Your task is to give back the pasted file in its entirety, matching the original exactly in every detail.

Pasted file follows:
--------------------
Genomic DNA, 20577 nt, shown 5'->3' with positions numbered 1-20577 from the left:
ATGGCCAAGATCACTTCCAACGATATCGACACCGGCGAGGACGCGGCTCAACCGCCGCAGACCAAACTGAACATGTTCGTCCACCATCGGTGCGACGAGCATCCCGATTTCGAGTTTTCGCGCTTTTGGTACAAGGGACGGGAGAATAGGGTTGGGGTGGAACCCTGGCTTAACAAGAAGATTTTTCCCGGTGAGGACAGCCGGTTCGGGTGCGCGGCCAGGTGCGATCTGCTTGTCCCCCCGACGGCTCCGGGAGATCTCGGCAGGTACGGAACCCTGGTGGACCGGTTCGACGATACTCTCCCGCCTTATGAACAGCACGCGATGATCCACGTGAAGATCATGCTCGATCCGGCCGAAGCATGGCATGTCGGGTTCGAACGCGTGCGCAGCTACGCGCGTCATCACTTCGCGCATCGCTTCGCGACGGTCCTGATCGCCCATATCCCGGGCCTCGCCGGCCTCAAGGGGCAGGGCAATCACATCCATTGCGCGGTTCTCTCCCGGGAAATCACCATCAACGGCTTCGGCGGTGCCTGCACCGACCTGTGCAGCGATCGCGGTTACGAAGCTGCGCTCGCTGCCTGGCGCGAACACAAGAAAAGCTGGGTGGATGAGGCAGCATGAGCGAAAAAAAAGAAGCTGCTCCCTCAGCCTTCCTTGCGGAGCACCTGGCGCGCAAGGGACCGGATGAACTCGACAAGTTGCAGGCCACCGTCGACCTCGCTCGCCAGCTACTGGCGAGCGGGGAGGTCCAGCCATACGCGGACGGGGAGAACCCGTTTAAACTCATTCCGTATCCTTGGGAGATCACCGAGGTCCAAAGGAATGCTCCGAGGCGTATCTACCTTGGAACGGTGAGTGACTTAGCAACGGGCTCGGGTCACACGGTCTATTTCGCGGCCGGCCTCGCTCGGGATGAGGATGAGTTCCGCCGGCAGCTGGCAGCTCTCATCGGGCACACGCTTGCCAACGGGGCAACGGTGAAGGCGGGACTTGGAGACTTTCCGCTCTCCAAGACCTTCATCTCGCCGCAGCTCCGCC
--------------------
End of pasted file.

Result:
Genomic DNA, 20577 nt, shown 5'->3' with positions numbered 1-20577 from the left:
ATGGCCAAGATCACTTCCAACGATATCGACACCGGCGAGGACGCGGCTCAACCGCCGCAGACCAAACTGAACATGTTCGTCCACCATCGGTGCGACGAGCATCCCGATTTCGAGTTTTCGCGCTTTTGGTACAAGGGACGGGAGAATAGGGTTGGGGTGGAACCCTGGCTTAACAAGAAGATTTTTCCCGGTGAGGACAGCCGGTTCGGGTGCGCGGCCAGGTGCGATCTGCTTGTCCCCCCGACGGCTCCGGGAGATCTCGGCAGGTACGGAACCCTGGTGGACCGGTTCGACGATACTCTCCCGCCTTATGAACAGCACGCGATGATCCACGTGAAGATCATGCTCGATCCGGCCGAAGCATGGCATGTCGGGTTCGAACGCGTGCGCAGCTACGCGCGTCATCACTTCGCGCATCGCTTCGCGACGGTCCTGATCGCCCATATCCCGGGCCTCGCCGGCCTCAAGGGGCAGGGCAATCACATCCATTGCGCGGTTCTCTCCCGGGAAATCACCATCAACGGCTTCGGCGGTGCCTGCACCGACCTGTGCAGCGATCGCGGTTACGAAGCTGCGCTCGCTGCCTGGCGCGAACACAAGAAAAGCTGGGTGGATGAGGCAGCATGAGCGAAAAAAAAGAAGCTGCTCCCTCAGCCTTCCTTGCGGAGCACCTGGCGCGCAAGGGACCGGATGAACTCGACAAGTTGCAGGCCACCGTCGACCTCGCTCGCCAGCTACTGGCGAGCGGGGAGGTCCAGCCATACGCGGACGGGGAGAACCCGTTTAAACTCATTCCGTATCCTTGGGAGATCACCGAGGTCCAAAGGAATGCTCCGAGGCGTATCTACCTTGGAACGGTGAGTGACTTAGCAACGGGCTCGGGTCACACGGTCTATTTCGCGGCCGGCCTCGCTCGGGATGAGGATGAGTTCCGCCGGCAGCTGGCAGCTCTCATCGGGCACACGCTTGCCAACGGGGCAACGGTGAAGGCGGGACTTGGAGACTTTCCGCTCTCCAAGACCTTCATCTCGCCGCAGCTCCGCC